The National Mentoring Summit featured four plenary sessions that brought together all event attendees. The morning and afternoon plenary descriptions are below.
Thursday, January 30th
8:00am - 9:00am
Legendary baseball player Cal Ripken, Jr. headlines National Mentoring Summit - Along with special opening remarks by a mentor-mentee pair, this plenary kicks off the 2014 National Mentoring Summit and begins to explore the theme of “Mentoring Works”. Cal Ripken Jr., known as baseball's all-time Iron Man playing 21 seasons with the Baltimore Orioles and earning a record-breaking career, will be the featured opening speaker at the 2014 National Mentoring Summit. Since retiring from baseball in 2001, Ripken has focused the same energy and commitment that drove his major league career into philanthropic programs that help teach critical life lessons and bring real opportunity to young people in distressed communities. The value of mentoring is core to Cal Ripken Jr.'s success and his philanthropic philosophy. Through the Cal Ripken Sr. Foundation, named in honor of his father - also a baseball player and long-time coach and mentor in professional baseball - his work has connected thousands of young people to caring adults in their communities.
1:00pm - 2:30pm
Mentoring’s Role in Dismantling the School to Prison Pipeline
Panel Moderator: David Gregory, NBC News’ Meet the Press Moderator
● Robert Listenbee, Administrator of the Office of Juvenile Justice and Delinquency Prevention
● Roger Jarjoura, Principal Researcher, Human and Social Development Program, American Institutes for Research
● Laurie Parise, Executive Director and Founder, Youth Represent
● James Anderson, Program Administrator, Anti-Recidivism Coalition
James Anderson spent five years in and out of the California prison system before the age of 20. In his own words he says, "I felt so worthless that I believed that's where I belonged. I was that kid that you pointed at and said 'forget about him. He's hopeless. He's never going to change.' Yet one person came into my life and helped me realize I was worth something." That person became his mentor.
The Unites States leads the industrialized world in the rate at which young people are incarcerated. This system is costly to operate, puts youth at risk for injury and abuse and has been proven ineffective in reducing recidivism. This panel will explore ways to keep young people from becoming involved with the juvenile justice system, and demonstrate how mentoring relationships and the wider mentoring field work to interrupt and dismantle the school to prison pipeline and how the impact of those efforts can be enhanced.
Friday, January 31st
8:00am - 9:00am
The Mentoring Effect: Young People’s Perspectives on the Outcomes and Availability of Mentoring
- John Bridgeland CEO, Civic Enterprises
- David Shapiro President and CEO, MENTOR: The National Mentoring Partnership
- John Gomperts President and CEO, America’s Promise Alliance
- Mark Edwards Executive Director, Opportunity Nation
- Jean Rhodes, PhD., Director, Center for Evidence-based Mentoring, University of Massachusetts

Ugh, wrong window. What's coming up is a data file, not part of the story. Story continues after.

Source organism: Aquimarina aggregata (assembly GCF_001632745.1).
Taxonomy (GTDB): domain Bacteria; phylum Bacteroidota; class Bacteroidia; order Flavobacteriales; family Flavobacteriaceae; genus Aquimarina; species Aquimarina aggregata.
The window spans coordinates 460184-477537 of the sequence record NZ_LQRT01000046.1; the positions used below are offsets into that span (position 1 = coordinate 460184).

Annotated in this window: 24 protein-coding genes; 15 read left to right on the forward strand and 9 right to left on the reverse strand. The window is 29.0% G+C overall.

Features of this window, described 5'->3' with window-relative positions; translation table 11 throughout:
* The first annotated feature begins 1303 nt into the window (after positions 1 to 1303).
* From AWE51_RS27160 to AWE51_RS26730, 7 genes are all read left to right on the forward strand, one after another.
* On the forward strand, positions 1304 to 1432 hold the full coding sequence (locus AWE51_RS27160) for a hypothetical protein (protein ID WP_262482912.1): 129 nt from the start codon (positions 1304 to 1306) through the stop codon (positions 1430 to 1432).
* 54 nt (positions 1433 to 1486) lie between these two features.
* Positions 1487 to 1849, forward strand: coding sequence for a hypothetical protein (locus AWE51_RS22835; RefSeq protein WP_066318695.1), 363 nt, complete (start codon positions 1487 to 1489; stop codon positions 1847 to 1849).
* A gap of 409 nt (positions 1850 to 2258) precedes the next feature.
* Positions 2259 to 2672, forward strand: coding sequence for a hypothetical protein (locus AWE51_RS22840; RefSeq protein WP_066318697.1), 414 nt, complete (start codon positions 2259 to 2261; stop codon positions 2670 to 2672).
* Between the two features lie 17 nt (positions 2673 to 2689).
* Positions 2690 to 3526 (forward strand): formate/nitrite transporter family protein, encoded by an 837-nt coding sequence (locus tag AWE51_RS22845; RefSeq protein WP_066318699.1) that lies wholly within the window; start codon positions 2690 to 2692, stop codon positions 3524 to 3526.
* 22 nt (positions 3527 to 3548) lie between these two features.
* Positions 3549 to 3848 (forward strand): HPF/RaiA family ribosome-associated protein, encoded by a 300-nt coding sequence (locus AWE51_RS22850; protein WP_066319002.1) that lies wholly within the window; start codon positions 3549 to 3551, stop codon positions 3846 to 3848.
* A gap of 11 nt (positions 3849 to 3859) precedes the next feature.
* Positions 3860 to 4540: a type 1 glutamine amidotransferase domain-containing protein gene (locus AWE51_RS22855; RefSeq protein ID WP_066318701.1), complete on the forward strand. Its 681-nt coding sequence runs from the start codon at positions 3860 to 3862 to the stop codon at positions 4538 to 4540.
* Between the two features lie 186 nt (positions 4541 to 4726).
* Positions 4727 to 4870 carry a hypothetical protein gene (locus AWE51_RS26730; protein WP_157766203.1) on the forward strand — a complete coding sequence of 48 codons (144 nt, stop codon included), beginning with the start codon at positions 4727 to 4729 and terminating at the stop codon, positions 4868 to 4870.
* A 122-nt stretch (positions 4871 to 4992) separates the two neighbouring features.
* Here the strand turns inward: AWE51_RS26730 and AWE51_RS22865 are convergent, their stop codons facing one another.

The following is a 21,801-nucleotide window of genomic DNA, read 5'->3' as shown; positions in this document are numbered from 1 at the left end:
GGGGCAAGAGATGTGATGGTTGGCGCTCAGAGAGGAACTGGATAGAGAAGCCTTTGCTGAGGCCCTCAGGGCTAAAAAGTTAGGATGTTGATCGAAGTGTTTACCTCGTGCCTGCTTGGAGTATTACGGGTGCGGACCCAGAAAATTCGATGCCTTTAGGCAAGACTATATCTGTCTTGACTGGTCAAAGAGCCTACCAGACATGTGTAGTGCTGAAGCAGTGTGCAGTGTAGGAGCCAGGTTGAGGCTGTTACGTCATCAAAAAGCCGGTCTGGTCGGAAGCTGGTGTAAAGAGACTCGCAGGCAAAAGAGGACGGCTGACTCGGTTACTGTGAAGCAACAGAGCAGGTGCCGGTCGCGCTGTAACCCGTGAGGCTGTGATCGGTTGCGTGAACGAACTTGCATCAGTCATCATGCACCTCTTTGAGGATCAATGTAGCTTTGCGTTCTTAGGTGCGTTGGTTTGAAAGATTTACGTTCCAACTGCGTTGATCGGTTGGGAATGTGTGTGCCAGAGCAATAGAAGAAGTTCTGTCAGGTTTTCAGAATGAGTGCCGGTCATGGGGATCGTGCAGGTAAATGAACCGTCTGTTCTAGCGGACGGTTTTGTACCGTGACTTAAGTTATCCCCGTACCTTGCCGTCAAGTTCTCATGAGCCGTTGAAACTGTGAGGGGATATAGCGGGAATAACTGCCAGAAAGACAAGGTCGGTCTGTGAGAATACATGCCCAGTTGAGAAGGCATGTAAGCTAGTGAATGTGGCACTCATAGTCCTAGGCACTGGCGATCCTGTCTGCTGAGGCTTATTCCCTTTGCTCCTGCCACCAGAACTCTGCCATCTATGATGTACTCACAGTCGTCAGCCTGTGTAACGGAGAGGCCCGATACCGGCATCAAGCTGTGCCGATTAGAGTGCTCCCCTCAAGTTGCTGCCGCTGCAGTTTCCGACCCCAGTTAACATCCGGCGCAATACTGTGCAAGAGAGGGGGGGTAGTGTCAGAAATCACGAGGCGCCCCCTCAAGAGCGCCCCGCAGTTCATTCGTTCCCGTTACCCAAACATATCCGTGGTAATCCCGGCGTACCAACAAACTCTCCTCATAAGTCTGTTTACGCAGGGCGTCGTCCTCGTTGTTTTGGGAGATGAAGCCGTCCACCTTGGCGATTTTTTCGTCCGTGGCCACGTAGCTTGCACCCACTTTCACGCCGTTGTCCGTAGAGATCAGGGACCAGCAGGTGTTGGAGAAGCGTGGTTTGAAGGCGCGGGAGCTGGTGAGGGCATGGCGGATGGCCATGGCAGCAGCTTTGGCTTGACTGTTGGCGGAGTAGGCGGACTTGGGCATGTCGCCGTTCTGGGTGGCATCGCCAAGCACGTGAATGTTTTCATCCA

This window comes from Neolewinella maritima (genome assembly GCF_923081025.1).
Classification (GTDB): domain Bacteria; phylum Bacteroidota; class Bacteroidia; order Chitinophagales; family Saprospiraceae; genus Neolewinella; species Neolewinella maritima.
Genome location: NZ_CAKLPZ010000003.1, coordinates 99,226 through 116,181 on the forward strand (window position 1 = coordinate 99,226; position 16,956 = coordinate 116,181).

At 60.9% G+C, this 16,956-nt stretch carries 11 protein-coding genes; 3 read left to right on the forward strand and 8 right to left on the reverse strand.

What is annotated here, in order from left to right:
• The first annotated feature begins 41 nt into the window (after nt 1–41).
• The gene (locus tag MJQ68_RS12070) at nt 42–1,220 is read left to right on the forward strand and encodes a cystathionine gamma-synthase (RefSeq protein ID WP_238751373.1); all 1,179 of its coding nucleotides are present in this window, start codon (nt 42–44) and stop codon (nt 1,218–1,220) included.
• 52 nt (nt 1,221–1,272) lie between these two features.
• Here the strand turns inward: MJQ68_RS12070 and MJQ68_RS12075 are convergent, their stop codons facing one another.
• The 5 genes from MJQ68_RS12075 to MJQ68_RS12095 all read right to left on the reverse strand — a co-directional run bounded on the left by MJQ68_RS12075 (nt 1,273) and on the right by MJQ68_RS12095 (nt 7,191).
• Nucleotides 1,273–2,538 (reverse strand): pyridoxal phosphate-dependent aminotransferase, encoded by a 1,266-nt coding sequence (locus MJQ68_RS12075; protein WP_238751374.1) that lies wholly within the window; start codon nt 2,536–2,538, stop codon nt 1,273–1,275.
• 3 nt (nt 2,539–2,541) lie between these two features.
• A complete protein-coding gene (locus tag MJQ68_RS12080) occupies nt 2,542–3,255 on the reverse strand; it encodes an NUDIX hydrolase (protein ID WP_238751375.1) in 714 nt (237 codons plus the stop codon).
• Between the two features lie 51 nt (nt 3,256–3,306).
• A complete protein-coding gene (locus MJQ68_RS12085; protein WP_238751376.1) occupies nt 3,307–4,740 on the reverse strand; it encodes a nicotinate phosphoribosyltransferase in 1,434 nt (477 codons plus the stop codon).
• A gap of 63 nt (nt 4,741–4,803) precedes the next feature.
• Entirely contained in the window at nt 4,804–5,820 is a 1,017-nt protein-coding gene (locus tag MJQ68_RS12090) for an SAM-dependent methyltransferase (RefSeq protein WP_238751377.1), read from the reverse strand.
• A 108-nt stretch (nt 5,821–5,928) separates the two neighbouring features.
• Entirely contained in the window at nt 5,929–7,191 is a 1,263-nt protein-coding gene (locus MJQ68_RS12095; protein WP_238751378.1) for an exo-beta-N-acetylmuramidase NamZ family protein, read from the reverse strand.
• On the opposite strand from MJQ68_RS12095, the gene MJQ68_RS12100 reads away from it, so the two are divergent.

- Marty Martinez, President and CEO, Mass Mentoring Partnership
This panel will explore the insights gained from the first-ever nationally representative survey of young people on the topic of mentoring. Commissioned by MENTOR: The National Mentoring Partnership, with support from AT&T and written by Mary Bruce and John Bridgeland of Civic Enterprises with Hart Research, the report is consistent with research that shows that young people in mentoring relationships experience significant positive life outcomes related to academics, community involvement and leadership, and career development. Young people were asked about both their informal and formal mentoring relationships and revealed that these relationships provided them with positive and complementary benefits on a variety of personal, academic and professional factors. While progress has been made with an estimated 4.5 million young people in a structured mentoring relationship today, an increase from the estimate of 300,000 from the early 1990s, the report describes an ongoing mentoring gap that the nation must close. The report found that more than one in three young people, an estimated 16 million young people, including 9 million at-risk youth, have never had an adult mentor of any kind. MENTOR CEO David Shapiro will be joined by leaders from the youth development field to discuss the implications of this report including recommendations for the holistic integration of mentoring in national, state, and local initiatives to drive achievement and increase opportunity for young people at school, home and work.
1:00pm - 2:00pm
Mentoring Works: Peacemaking and the Role of Mentoring
Panel Moderator: Tammy Tai, Chief Program Officer, MENTOR
Peace First Prize Winner Panelists:
● Babtunde Salaam, 21, Baltimore, Maryland
● Mary-Patricia Hector, 15, Lithonia, Georgia
● Danielle Liebl, 22, St. Joseph, Minnesota
This panel brings this year’s theme of Mentoring Works to life. Awardees of the inaugural Peace First Prize will describe the peacemaking work they are leading and the role mentoring has played in their development and commitment to social justice. The Peace First Prize (envisioned as the “Nobel Peace Prize” for youth) recognizes young people ages 8-22 who are making a real difference in their communities – by launching projects to stop bullying, promote inclusion, or end violence – and awards winners with a 2-year Fellowship to further their peacemaking work. The Fellowship includes convenings, personalized coaching, networking, and mentoring to invest in the long-term capacity for winners to be peace leaders. The panel discussion will include opening remarks and key learnings from Peace First President and Founder, Eric Dawson.